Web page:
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Thursday, May 11, 2017

The Stressed-Out Pursuit of...

Happiness

I have time.”
Walter Carrington

Walter Carrington is a Master Alexander Technique teacher, and this is a mantra he recommends his students use before beginning any activity. It is a way to change the circuitry in your nervous system from one that is conditioned to move fast to one that is present and calm. If you want to feel less stressed, stop telling yourself, “I don't have time.” I confess that this sentence slips off my tongue quite often. We city dwellers live in a sped-up time warp where everything that moves fast is valued far more than anything that moves slowly. Just yesterday, someone passed me on a busy, two-lane residential street because I was driving at the 30 mph speed limit. Fast cars, fast talk, multi-tasking, rushing from one thing to another; we lead a hurry-up life.

Just taking a good, deep breath and repeating, “I have time.” switches on an alternate nervous system. Practice this one small step toward reclaiming sanity, bringing your attention into the present moment, and you move toward happiness rather than toward stressed-out and exhausted. Sounds too simple, right? Well, that's another thing that keeps us hyped-up. We think that “complicated” is necessary, and so we make everything far more convoluted than it needs to be. We burden our lives by trying to do too many things at once, so that we can rush on to do some more things.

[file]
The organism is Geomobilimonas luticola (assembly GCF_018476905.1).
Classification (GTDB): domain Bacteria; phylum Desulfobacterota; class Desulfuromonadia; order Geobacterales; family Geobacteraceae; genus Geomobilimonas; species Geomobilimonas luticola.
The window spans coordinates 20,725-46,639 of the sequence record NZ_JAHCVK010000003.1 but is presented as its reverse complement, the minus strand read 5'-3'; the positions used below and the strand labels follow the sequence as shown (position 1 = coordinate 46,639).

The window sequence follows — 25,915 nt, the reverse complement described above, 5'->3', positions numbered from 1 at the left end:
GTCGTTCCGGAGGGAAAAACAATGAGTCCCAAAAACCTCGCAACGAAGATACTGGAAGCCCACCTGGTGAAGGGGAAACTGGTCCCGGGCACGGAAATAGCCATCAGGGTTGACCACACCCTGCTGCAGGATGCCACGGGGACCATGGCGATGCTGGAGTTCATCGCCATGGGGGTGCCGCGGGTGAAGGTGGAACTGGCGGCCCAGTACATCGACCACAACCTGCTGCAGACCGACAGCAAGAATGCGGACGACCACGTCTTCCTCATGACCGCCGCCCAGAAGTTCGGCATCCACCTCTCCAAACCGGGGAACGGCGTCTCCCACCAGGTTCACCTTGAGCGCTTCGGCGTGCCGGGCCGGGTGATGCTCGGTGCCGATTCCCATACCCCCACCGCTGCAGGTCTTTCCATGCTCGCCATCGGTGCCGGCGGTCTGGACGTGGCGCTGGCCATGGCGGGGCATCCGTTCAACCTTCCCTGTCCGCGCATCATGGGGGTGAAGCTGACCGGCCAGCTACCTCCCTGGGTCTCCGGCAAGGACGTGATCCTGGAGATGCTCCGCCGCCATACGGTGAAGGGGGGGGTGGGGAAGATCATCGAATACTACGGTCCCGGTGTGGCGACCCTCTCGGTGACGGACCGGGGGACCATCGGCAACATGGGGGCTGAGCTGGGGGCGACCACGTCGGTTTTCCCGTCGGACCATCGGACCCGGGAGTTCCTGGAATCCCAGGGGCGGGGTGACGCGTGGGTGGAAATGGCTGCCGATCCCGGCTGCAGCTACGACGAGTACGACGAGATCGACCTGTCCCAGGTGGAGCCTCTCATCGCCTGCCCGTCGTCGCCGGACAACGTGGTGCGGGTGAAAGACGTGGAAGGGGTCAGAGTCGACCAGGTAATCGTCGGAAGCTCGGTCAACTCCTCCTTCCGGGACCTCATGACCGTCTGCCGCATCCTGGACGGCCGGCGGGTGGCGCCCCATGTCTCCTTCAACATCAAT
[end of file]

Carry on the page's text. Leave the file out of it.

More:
Our body is incredibly intelligent in ways that our cerebral cortex, our thinking brain, is not. The body operates smoothly almost all of the time. But when we push it harder than it can possibly go, especially when we overload it with stress messages, it becomes depleted and exhausted, and will force us to stop all activity by becoming sick. That's body-wisdom—its message is, “stop, rest, let me replenish my reserves.” If we become conscious enough to respect our body's wisdom, we will feel much happier in our thinking brain. When we're living in our body, and not just in our head, we stay in the present moment to a much greater degree. And joy resides in the present moment. Give it a try. Repeat after me, “I have time.”

                                                        In the Spirit,

                                                              Jane

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